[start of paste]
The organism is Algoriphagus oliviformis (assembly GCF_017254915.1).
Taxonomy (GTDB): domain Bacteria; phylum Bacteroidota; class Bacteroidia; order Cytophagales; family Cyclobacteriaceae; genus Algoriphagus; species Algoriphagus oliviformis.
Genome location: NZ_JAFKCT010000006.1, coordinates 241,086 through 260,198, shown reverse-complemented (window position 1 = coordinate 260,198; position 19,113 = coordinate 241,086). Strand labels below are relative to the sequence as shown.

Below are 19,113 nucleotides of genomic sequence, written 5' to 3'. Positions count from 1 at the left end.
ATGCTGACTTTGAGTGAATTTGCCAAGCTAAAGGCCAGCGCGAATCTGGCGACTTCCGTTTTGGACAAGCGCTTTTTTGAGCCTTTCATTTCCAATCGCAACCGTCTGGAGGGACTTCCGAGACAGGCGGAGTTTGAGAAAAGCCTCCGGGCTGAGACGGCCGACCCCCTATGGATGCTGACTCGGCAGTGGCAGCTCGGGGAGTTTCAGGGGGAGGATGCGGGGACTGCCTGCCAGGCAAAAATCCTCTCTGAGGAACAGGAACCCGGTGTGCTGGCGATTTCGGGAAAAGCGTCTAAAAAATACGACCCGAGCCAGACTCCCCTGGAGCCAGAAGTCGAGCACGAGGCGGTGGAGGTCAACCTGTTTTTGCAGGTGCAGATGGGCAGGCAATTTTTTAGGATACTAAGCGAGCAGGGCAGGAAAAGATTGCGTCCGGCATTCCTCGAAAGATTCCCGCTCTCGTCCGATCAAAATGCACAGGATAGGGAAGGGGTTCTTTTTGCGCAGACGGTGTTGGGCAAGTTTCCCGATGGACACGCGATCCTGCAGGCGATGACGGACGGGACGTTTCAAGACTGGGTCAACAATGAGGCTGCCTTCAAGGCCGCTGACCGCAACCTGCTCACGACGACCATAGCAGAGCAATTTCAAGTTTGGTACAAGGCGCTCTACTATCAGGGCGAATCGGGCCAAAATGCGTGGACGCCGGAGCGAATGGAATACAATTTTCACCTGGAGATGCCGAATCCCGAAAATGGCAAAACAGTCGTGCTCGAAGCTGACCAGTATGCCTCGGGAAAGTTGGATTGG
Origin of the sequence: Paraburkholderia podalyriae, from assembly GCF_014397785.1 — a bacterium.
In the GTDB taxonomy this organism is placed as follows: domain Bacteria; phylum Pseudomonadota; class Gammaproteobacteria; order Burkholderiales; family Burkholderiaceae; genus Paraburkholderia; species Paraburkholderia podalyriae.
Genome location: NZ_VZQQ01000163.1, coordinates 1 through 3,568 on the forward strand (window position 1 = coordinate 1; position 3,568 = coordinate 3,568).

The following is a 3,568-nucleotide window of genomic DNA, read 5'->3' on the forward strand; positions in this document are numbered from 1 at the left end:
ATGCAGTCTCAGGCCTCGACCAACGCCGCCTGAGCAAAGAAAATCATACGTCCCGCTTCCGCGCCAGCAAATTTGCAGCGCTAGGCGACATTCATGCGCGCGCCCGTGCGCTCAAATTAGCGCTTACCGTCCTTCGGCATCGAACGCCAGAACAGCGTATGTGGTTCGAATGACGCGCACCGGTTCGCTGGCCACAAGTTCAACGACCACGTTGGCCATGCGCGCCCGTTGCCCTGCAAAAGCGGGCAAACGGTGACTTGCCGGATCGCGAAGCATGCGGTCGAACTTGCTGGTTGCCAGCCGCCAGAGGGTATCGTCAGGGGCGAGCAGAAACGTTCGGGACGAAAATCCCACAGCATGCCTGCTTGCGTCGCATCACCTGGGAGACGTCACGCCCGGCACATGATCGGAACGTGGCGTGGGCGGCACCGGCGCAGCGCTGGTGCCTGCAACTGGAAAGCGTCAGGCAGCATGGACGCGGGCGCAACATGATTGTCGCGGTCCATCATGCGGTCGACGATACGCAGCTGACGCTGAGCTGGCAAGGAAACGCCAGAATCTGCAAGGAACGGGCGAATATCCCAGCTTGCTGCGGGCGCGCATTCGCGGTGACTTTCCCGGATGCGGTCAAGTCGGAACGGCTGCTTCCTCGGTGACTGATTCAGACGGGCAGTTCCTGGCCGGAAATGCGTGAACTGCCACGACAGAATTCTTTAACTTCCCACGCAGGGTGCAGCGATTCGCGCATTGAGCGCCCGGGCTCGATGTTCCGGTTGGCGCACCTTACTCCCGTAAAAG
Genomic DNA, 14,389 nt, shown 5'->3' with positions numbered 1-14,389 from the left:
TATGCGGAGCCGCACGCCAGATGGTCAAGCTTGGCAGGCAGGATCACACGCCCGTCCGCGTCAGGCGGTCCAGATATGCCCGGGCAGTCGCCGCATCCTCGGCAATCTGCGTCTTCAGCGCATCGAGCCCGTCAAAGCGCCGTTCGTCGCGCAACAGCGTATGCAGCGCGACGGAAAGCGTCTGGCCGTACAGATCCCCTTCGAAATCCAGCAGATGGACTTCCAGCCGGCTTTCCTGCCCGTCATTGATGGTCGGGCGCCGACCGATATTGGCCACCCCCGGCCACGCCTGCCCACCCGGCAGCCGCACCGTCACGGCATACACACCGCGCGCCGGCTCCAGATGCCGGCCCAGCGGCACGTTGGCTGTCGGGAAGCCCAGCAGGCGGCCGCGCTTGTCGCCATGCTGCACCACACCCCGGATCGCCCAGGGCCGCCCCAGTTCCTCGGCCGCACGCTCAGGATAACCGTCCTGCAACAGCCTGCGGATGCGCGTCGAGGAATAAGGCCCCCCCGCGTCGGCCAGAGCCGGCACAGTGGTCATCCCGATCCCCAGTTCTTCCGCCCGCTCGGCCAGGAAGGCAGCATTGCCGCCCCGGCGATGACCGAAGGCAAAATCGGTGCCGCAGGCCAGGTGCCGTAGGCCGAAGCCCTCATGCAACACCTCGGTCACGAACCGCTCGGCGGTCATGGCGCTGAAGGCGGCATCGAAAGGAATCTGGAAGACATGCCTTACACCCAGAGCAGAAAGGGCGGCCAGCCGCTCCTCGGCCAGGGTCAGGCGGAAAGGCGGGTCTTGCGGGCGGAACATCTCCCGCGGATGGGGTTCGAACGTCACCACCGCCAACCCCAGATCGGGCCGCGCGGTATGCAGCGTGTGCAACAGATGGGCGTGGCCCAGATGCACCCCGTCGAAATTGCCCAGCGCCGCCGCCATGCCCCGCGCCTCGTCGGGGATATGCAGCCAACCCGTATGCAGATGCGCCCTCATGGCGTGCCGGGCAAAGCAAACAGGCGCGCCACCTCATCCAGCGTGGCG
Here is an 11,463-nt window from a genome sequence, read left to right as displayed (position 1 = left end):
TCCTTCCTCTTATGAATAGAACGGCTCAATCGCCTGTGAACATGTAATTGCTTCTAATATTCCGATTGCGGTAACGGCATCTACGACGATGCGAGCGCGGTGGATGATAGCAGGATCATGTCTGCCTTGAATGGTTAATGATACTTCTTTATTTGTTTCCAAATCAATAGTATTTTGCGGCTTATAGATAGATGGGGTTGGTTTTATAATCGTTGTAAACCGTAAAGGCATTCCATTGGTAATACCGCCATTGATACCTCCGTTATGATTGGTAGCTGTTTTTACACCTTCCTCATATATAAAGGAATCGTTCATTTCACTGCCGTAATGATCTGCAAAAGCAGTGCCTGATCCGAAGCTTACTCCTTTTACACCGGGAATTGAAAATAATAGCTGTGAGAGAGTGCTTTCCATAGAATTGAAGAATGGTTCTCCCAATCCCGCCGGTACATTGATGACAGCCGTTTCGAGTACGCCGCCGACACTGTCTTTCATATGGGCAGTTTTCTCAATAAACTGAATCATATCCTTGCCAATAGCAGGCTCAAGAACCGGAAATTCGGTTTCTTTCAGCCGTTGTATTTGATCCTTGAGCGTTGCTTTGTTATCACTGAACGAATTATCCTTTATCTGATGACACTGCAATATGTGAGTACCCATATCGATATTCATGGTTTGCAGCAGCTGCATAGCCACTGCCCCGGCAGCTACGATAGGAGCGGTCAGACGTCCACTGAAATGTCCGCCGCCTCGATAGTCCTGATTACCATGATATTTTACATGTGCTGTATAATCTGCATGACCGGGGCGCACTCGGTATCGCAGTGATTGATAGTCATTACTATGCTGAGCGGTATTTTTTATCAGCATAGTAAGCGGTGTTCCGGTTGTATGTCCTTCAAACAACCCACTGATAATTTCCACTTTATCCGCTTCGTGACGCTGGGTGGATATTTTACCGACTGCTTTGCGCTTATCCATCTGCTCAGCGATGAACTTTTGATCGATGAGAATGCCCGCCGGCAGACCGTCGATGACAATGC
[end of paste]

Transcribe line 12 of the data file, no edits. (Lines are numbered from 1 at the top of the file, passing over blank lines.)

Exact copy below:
TATGCGGAGCCGCACGCCAGATGGTCAAGCTTGGCAGGCAGGATCACACGCCCGTCCGCGTCAGGCGGTCCAGATATGCCCGGGCAGTCGCCGCATCCTCGGCAATCTGCGTCTTCAGCGCATCGAGCCCGTCAAAGCGCCGTTCGTCGCGCAACAGCGTATGCAGCGCGACGGAAAGCGTCTGGCCGTACAGATCCCCTTCGAAATCCAGCAGATGGACTTCCAGCCGGCTTTCCTGCCCGTCATTGATGGTCGGGCGCCGACCGATATTGGCCACCCCCGGCCACGCCTGCCCACCCGGCAGCCGCACCGTCACGGCATACACACCGCGCGCCGGCTCCAGATGCCGGCCCAGCGGCACGTTGGCTGTCGGGAAGCCCAGCAGGCGGCCGCGCTTGTCGCCATGCTGCACCACACCCCGGATCGCCCAGGGCCGCCCCAGTTCCTCGGCCGCACGCTCAGGATAACCGTCCTGCAACAGCCTGCGGATGCGCGTCGAGGAATAAGGCCCCCCCGCGTCGGCCAGAGCCGGCACAGTGGTCATCCCGATCCCCAGTTCTTCCGCCCGCTCGGCCAGGAAGGCAGCATTGCCGCCCCGGCGATGACCGAAGGCAAAATCGGTGCCGCAGGCCAGGTGCCGTAGGCCGAAGCCCTCATGCAACACCTCGGTCACGAACCGCTCGGCGGTCATGGCGCTGAAGGCGGCATCGAAAGGAATCTGGAAGACATGCCTTACACCCAGAGCAGAAAGGGCGGCCAGCCGCTCCTCGGCCAGGGTCAGGCGGAAAGGCGGGTCTTGCGGGCGGAACATCTCCCGCGGATGGGGTTCGAACGTCACCACCGCCAACCCCAGATCGGGCCGCGCGGTATGCAGCGTGTGCAACAGATGGGCGTGGCCCAGATGCACCCCGTCGAAATTGCCCAGCGCCGCCGCCATGCCCCGCGCCTCGTCGGGGATATGCAGCCAACCCGTATGCAGATGCGCCCTCATGGCGTGCCGGGCAAAGCAAACAGGCGCGCCACCTCATCCAGCGTGGCG